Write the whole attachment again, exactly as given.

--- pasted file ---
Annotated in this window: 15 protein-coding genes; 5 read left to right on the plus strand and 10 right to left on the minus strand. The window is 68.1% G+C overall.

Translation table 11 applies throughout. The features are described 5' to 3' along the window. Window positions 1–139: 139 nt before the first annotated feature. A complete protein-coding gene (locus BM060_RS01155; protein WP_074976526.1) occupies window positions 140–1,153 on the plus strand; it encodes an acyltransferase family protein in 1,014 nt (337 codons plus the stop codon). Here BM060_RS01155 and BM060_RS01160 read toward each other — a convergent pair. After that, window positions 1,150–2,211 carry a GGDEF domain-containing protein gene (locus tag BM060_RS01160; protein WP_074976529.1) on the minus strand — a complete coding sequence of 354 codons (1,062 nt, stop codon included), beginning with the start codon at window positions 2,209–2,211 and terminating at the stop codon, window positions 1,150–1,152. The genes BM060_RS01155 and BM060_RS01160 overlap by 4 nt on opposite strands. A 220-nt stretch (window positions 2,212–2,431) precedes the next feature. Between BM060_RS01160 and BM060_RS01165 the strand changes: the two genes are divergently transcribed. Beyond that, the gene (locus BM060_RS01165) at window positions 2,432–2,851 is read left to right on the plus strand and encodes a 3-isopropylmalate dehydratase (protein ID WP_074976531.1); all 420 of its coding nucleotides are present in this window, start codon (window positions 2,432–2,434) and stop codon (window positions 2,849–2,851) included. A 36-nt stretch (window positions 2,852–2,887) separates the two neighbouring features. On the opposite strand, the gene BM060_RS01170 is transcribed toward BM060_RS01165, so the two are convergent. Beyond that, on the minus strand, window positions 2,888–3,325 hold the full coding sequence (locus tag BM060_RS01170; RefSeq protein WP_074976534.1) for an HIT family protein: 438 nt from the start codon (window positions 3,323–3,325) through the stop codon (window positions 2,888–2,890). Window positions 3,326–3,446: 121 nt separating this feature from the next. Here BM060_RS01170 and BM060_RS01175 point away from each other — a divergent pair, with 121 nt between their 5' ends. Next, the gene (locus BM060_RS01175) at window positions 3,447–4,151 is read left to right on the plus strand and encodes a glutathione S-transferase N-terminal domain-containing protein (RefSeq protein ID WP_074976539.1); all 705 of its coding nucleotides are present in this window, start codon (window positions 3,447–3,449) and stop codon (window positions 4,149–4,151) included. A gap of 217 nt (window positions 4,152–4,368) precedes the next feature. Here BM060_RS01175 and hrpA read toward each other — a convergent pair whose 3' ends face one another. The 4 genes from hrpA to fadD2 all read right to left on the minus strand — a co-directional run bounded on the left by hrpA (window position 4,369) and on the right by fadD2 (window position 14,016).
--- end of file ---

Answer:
Annotated in this window: 15 protein-coding genes; 5 read left to right on the plus strand and 10 right to left on the minus strand. The window is 68.1% G+C overall.

Translation table 11 applies throughout. The features are described 5' to 3' along the window. Window positions 1–139: 139 nt before the first annotated feature. A complete protein-coding gene (locus BM060_RS01155; protein WP_074976526.1) occupies window positions 140–1,153 on the plus strand; it encodes an acyltransferase family protein in 1,014 nt (337 codons plus the stop codon). Here BM060_RS01155 and BM060_RS01160 read toward each other — a convergent pair. After that, window positions 1,150–2,211 carry a GGDEF domain-containing protein gene (locus tag BM060_RS01160; protein WP_074976529.1) on the minus strand — a complete coding sequence of 354 codons (1,062 nt, stop codon included), beginning with the start codon at window positions 2,209–2,211 and terminating at the stop codon, window positions 1,150–1,152. The genes BM060_RS01155 and BM060_RS01160 overlap by 4 nt on opposite strands. A 220-nt stretch (window positions 2,212–2,431) precedes the next feature. Between BM060_RS01160 and BM060_RS01165 the strand changes: the two genes are divergently transcribed. Beyond that, the gene (locus BM060_RS01165) at window positions 2,432–2,851 is read left to right on the plus strand and encodes a 3-isopropylmalate dehydratase (protein ID WP_074976531.1); all 420 of its coding nucleotides are present in this window, start codon (window positions 2,432–2,434) and stop codon (window positions 2,849–2,851) included. A 36-nt stretch (window positions 2,852–2,887) separates the two neighbouring features. On the opposite strand, the gene BM060_RS01170 is transcribed toward BM060_RS01165, so the two are convergent. Beyond that, on the minus strand, window positions 2,888–3,325 hold the full coding sequence (locus tag BM060_RS01170; RefSeq protein WP_074976534.1) for an HIT family protein: 438 nt from the start codon (window positions 3,323–3,325) through the stop codon (window positions 2,888–2,890). Window positions 3,326–3,446: 121 nt separating this feature from the next. Here BM060_RS01170 and BM060_RS01175 point away from each other — a divergent pair, with 121 nt between their 5' ends. Next, the gene (locus BM060_RS01175) at window positions 3,447–4,151 is read left to right on the plus strand and encodes a glutathione S-transferase N-terminal domain-containing protein (RefSeq protein ID WP_074976539.1); all 705 of its coding nucleotides are present in this window, start codon (window positions 3,447–3,449) and stop codon (window positions 4,149–4,151) included. A gap of 217 nt (window positions 4,152–4,368) precedes the next feature. Here BM060_RS01175 and hrpA read toward each other — a convergent pair whose 3' ends face one another. The 4 genes from hrpA to fadD2 all read right to left on the minus strand — a co-directional run bounded on the left by hrpA (window position 4,369) and on the right by fadD2 (window position 14,016).